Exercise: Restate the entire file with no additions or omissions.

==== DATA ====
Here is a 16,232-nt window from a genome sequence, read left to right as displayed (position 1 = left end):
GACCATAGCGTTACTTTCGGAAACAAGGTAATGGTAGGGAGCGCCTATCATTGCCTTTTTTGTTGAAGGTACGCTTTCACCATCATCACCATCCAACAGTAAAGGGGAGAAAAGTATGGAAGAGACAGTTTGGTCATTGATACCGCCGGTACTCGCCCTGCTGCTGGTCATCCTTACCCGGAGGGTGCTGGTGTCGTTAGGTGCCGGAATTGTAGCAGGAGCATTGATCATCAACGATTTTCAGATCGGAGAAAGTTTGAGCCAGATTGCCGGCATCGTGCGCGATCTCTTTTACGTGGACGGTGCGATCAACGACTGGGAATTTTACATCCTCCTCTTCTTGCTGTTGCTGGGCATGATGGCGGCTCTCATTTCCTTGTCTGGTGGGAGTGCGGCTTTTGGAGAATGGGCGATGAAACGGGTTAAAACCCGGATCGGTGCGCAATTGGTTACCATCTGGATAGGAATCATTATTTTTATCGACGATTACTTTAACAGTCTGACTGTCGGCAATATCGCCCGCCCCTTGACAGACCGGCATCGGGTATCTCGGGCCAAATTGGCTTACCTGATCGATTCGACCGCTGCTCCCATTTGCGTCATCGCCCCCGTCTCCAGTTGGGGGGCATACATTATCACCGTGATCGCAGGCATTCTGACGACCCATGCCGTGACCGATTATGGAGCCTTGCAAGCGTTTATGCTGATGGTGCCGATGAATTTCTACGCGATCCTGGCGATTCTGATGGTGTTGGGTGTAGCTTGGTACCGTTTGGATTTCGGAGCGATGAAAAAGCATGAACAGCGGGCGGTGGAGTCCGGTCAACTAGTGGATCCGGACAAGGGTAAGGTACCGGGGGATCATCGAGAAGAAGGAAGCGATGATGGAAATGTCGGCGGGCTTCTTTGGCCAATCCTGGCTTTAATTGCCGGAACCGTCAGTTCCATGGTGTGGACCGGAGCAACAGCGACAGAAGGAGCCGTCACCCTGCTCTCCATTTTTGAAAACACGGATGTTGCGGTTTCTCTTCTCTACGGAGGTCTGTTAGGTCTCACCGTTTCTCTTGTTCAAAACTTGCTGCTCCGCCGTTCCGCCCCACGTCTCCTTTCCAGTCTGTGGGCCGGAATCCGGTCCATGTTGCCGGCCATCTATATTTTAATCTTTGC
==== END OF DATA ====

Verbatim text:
Here is a 16,232-nt window from a genome sequence, read left to right as displayed (position 1 = left end):
GACCATAGCGTTACTTTCGGAAACAAGGTAATGGTAGGGAGCGCCTATCATTGCCTTTTTTGTTGAAGGTACGCTTTCACCATCATCACCATCCAACAGTAAAGGGGAGAAAAGTATGGAAGAGACAGTTTGGTCATTGATACCGCCGGTACTCGCCCTGCTGCTGGTCATCCTTACCCGGAGGGTGCTGGTGTCGTTAGGTGCCGGAATTGTAGCAGGAGCATTGATCATCAACGATTTTCAGATCGGAGAAAGTTTGAGCCAGATTGCCGGCATCGTGCGCGATCTCTTTTACGTGGACGGTGCGATCAACGACTGGGAATTTTACATCCTCCTCTTCTTGCTGTTGCTGGGCATGATGGCGGCTCTCATTTCCTTGTCTGGTGGGAGTGCGGCTTTTGGAGAATGGGCGATGAAACGGGTTAAAACCCGGATCGGTGCGCAATTGGTTACCATCTGGATAGGAATCATTATTTTTATCGACGATTACTTTAACAGTCTGACTGTCGGCAATATCGCCCGCCCCTTGACAGACCGGCATCGGGTATCTCGGGCCAAATTGGCTTACCTGATCGATTCGACCGCTGCTCCCATTTGCGTCATCGCCCCCGTCTCCAGTTGGGGGGCATACATTATCACCGTGATCGCAGGCATTCTGACGACCCATGCCGTGACCGATTATGGAGCCTTGCAAGCGTTTATGCTGATGGTGCCGATGAATTTCTACGCGATCCTGGCGATTCTGATGGTGTTGGGTGTAGCTTGGTACCGTTTGGATTTCGGAGCGATGAAAAAGCATGAACAGCGGGCGGTGGAGTCCGGTCAACTAGTGGATCCGGACAAGGGTAAGGTACCGGGGGATCATCGAGAAGAAGGAAGCGATGATGGAAATGTCGGCGGGCTTCTTTGGCCAATCCTGGCTTTAATTGCCGGAACCGTCAGTTCCATGGTGTGGACCGGAGCAACAGCGACAGAAGGAGCCGTCACCCTGCTCTCCATTTTTGAAAACACGGATGTTGCGGTTTCTCTTCTCTACGGAGGTCTGTTAGGTCTCACCGTTTCTCTTGTTCAAAACTTGCTGCTCCGCCGTTCCGCCCCACGTCTCCTTTCCAGTCTGTGGGCCGGAATCCGGTCCATGTTGCCGGCCATCTATATTTTAATCTTTGC